clock menu more-arrow no yes

Filed under:

Jayson Tatum, the finisher

Tatum’s scoring increase has gone hand-in-hand with improved finishing at the rim

NBA: Oklahoma City Thunder at Boston Celtics Bob DeChiara-USA TODAY Sports

As Jayson Tatum goes, so go the Boston Celtics.

Over the last eight games, Tatum has started to hit his stride. Since November 6th, the team’s leading scorer has averaged 28.6 points and 9.1 rebounds. Sure, he’s shooting 41.6% on nearly ten 3-pointers a game — and points flow when great shooters knock down shots.

Here’s what is most impressive: Tatum is finishing at the rim at a much higher clip. He’s playing stronger and more balanced, which allows him to both take contact and dish it out. When contact comes to his core or his lower body, a strong base allows him to land afterward without losing his footwork and traveling.

You can see how much Tatum is seeking out contact on his drives these days. One hard bounce to gather propels him into his man like a missile, and he does a great job of finishing through that contact.

Over his last four games, Tatum is 15-of-24 at the rim (and taken 27 free throws). Encouragingly, Tatum is taking six attempts there per game, slightly more than his season average earlier. Prior to the Cleveland Cavaliers game on November 13th, Tatum was converting on a mere 42% at the rim.

The added physical emphasis on his drives brings risk. Defenders start to adjust, waiting for that contact as a reason to embellish and go down. For Tatum, the key in initiating contact with his inside shoulder or forearm is not to extend his arm and push off. He’s already subtly done a great job at creating space against physical defenders for his step-back, the exact right times he should use the move.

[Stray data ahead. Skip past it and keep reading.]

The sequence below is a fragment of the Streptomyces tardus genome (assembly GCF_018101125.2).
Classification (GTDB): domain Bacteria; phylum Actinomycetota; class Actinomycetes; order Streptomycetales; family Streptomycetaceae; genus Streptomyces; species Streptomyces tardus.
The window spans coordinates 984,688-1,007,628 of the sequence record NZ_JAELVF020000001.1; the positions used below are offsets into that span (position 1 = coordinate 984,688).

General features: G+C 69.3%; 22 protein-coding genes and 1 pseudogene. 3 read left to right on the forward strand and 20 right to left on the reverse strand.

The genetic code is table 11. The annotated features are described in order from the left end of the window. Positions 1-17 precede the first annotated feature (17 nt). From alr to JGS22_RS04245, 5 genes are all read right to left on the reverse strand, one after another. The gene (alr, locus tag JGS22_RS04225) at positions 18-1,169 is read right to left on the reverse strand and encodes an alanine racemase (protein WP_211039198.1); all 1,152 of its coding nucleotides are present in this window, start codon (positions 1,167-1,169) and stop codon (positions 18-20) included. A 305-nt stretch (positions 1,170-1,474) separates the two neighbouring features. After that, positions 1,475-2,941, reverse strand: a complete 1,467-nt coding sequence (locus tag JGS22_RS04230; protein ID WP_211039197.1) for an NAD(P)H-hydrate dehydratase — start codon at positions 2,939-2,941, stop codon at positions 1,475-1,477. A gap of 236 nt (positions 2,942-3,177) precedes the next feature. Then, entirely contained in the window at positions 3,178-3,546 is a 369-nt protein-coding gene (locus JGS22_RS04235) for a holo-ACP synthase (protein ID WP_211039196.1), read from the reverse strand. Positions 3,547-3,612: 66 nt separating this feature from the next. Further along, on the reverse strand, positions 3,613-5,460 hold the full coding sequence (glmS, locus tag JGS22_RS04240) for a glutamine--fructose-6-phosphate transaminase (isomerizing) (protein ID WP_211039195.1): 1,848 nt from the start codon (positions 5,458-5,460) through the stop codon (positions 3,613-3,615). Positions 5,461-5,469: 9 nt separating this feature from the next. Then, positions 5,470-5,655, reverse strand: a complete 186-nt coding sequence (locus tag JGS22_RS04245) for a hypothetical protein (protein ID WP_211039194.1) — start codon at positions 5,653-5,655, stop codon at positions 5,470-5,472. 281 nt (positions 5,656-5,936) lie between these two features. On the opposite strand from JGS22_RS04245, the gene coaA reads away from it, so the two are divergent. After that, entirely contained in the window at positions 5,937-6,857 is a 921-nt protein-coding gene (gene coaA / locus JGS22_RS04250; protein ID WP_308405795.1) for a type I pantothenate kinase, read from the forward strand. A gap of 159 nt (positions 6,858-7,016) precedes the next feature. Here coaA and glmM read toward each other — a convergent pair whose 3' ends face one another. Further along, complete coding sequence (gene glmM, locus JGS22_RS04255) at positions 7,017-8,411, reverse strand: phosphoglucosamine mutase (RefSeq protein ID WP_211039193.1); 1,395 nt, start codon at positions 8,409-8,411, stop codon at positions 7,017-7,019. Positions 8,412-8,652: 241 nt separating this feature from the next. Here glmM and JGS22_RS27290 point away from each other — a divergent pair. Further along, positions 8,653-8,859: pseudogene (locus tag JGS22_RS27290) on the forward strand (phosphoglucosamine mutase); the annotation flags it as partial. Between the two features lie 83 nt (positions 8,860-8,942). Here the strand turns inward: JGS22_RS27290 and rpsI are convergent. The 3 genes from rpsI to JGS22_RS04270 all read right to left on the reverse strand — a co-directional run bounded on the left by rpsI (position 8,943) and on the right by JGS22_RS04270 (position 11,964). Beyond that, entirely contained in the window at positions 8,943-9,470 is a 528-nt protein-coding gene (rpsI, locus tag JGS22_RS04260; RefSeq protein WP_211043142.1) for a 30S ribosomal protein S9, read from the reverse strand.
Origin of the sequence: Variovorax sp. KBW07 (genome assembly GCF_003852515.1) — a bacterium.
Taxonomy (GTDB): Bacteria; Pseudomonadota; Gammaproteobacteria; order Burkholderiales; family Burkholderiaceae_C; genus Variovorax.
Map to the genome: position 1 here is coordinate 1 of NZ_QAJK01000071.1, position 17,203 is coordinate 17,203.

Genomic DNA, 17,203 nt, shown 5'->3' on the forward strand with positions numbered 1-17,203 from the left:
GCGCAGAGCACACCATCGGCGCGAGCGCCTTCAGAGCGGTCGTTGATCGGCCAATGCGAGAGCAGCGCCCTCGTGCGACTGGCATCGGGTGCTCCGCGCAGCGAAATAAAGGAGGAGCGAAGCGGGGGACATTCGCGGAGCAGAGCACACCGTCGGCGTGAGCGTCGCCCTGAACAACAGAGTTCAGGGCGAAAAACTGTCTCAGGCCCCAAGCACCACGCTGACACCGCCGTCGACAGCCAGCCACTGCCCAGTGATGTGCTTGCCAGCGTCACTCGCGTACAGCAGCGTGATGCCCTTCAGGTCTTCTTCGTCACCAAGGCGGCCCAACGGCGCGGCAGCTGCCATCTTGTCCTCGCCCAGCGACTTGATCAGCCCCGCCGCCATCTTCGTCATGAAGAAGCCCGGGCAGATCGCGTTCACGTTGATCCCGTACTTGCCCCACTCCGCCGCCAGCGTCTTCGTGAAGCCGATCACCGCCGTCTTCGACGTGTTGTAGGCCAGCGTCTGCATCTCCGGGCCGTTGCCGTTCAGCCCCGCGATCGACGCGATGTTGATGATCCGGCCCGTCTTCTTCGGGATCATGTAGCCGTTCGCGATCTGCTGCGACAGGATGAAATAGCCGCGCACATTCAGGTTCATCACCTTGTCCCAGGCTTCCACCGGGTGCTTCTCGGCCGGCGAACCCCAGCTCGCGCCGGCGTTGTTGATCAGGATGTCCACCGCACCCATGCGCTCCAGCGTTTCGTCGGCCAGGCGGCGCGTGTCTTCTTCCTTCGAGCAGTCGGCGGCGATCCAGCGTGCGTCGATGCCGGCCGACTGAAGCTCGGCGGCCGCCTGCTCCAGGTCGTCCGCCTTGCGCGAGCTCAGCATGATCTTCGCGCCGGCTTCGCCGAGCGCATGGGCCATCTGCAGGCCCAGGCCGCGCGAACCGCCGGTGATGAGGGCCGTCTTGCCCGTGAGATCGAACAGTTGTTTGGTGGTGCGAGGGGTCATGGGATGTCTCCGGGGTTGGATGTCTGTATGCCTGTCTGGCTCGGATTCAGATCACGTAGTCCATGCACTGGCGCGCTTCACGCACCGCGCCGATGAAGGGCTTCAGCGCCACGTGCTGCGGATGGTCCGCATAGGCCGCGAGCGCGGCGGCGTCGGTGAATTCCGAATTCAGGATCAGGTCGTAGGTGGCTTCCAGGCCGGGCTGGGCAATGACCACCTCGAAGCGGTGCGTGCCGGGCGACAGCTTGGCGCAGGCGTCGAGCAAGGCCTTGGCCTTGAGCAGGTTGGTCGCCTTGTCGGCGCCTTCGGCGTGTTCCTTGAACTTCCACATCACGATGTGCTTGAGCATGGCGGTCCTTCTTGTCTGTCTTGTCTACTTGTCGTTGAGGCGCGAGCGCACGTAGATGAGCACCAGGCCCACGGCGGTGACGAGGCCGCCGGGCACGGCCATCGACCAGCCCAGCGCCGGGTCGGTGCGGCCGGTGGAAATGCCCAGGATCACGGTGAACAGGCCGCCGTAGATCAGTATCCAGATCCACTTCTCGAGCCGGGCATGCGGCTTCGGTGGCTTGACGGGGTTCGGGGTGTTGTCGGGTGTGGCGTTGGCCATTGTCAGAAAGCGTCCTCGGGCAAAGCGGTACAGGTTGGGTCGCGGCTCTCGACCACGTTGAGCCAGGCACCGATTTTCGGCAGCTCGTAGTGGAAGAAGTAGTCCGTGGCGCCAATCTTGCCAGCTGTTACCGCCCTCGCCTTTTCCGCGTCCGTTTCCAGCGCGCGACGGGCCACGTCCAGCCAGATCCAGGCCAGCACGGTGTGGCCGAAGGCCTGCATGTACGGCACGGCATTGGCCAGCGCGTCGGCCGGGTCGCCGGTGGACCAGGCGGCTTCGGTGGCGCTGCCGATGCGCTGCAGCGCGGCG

By getting to the rim more, Tatum expands the rest of his repertoire. Defenses fear him getting to the tin and sell out with more helpers sent to the rim. That opens up kick-outs for Tatum, where he can set up his teammates for easy looks.

The Celtics play a lot of isolation-driven ball with Tatum at the fulcrum. If the primary creator doesn’t get to the rim and put pressure on it by taking step-back after step-back, help defenders will start to cheat back to their man. Kickouts create fewer open shots as a result.

Now that Tatum is finishing more and scoring better at the rim, helpers will have to fire at him. Kickouts will open as a result:

On Saturday, the Oklahoma City Thunder staff instructed their players to run hard at Tatum when he drove it, turning him into a passer and not letting him get to the rim for contact. Jayson was ready for such coverage, spinning and coming to a stop off two feet so he could dump the ball off to an open teammate.

The Celtics are winning games lately, even without Jaylen Brown. Tatum has been the biggest reason for such a resurgence. The Celtics defense has been in a great spot for a few weeks, and the offense is starting to catch up. It may not be December yet, but it certainly feels like the entire team is starting to turn a corner with Tatum leading the way.